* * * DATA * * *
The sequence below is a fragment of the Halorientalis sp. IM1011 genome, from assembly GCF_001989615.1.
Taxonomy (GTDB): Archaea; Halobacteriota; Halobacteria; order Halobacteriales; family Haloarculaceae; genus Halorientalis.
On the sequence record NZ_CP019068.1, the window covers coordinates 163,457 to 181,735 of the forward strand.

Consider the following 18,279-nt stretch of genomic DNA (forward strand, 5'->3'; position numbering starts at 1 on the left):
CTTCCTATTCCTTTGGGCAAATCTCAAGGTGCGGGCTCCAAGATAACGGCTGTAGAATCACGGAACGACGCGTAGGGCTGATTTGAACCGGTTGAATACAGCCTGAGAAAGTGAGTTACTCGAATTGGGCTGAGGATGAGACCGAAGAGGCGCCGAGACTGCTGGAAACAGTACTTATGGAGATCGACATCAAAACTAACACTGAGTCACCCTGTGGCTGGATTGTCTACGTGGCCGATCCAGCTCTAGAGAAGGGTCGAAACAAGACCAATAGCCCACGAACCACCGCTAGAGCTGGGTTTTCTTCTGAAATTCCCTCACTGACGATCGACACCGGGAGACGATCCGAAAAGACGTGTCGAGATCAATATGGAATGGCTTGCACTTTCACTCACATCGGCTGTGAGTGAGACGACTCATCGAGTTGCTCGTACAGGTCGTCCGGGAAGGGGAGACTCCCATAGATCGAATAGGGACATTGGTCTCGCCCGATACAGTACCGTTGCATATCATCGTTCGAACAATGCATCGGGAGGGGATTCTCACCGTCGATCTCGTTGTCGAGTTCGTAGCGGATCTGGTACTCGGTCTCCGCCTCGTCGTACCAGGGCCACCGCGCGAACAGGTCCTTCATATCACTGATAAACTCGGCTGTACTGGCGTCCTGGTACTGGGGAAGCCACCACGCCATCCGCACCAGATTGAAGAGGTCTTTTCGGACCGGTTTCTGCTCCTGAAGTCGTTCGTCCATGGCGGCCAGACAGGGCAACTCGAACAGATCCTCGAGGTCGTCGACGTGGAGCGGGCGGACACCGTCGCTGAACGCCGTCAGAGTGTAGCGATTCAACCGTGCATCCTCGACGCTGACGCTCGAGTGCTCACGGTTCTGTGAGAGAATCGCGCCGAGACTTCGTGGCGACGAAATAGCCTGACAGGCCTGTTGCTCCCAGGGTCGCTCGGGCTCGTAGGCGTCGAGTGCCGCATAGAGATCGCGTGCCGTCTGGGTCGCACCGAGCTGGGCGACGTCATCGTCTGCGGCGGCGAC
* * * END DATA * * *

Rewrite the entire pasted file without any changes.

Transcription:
The sequence below is a fragment of the Halorientalis sp. IM1011 genome, from assembly GCF_001989615.1.
Taxonomy (GTDB): Archaea; Halobacteriota; Halobacteria; order Halobacteriales; family Haloarculaceae; genus Halorientalis.
On the sequence record NZ_CP019068.1, the window covers coordinates 163,457 to 181,735 of the forward strand.

Consider the following 18,279-nt stretch of genomic DNA (forward strand, 5'->3'; position numbering starts at 1 on the left):
CTTCCTATTCCTTTGGGCAAATCTCAAGGTGCGGGCTCCAAGATAACGGCTGTAGAATCACGGAACGACGCGTAGGGCTGATTTGAACCGGTTGAATACAGCCTGAGAAAGTGAGTTACTCGAATTGGGCTGAGGATGAGACCGAAGAGGCGCCGAGACTGCTGGAAACAGTACTTATGGAGATCGACATCAAAACTAACACTGAGTCACCCTGTGGCTGGATTGTCTACGTGGCCGATCCAGCTCTAGAGAAGGGTCGAAACAAGACCAATAGCCCACGAACCACCGCTAGAGCTGGGTTTTCTTCTGAAATTCCCTCACTGACGATCGACACCGGGAGACGATCCGAAAAGACGTGTCGAGATCAATATGGAATGGCTTGCACTTTCACTCACATCGGCTGTGAGTGAGACGACTCATCGAGTTGCTCGTACAGGTCGTCCGGGAAGGGGAGACTCCCATAGATCGAATAGGGACATTGGTCTCGCCCGATACAGTACCGTTGCATATCATCGTTCGAACAATGCATCGGGAGGGGATTCTCACCGTCGATCTCGTTGTCGAGTTCGTAGCGGATCTGGTACTCGGTCTCCGCCTCGTCGTACCAGGGCCACCGCGCGAACAGGTCCTTCATATCACTGATAAACTCGGCTGTACTGGCGTCCTGGTACTGGGGAAGCCACCACGCCATCCGCACCAGATTGAAGAGGTCTTTTCGGACCGGTTTCTGCTCCTGAAGTCGTTCGTCCATGGCGGCCAGACAGGGCAACTCGAACAGATCCTCGAGGTCGTCGACGTGGAGCGGGCGGACACCGTCGCTGAACGCCGTCAGAGTGTAGCGATTCAACCGTGCATCCTCGACGCTGACGCTCGAGTGCTCACGGTTCTGTGAGAGAATCGCGCCGAGACTTCGTGGCGACGAAATAGCCTGACAGGCCTGTTGCTCCCAGGGTCGCTCGGGCTCGTAGGCGTCGAGTGCCGCATAGAGATCGCGTGCCGTCTGGGTCGCACCGAGCTGGGCGACGTCATCGTCTGCGGCGGCGAC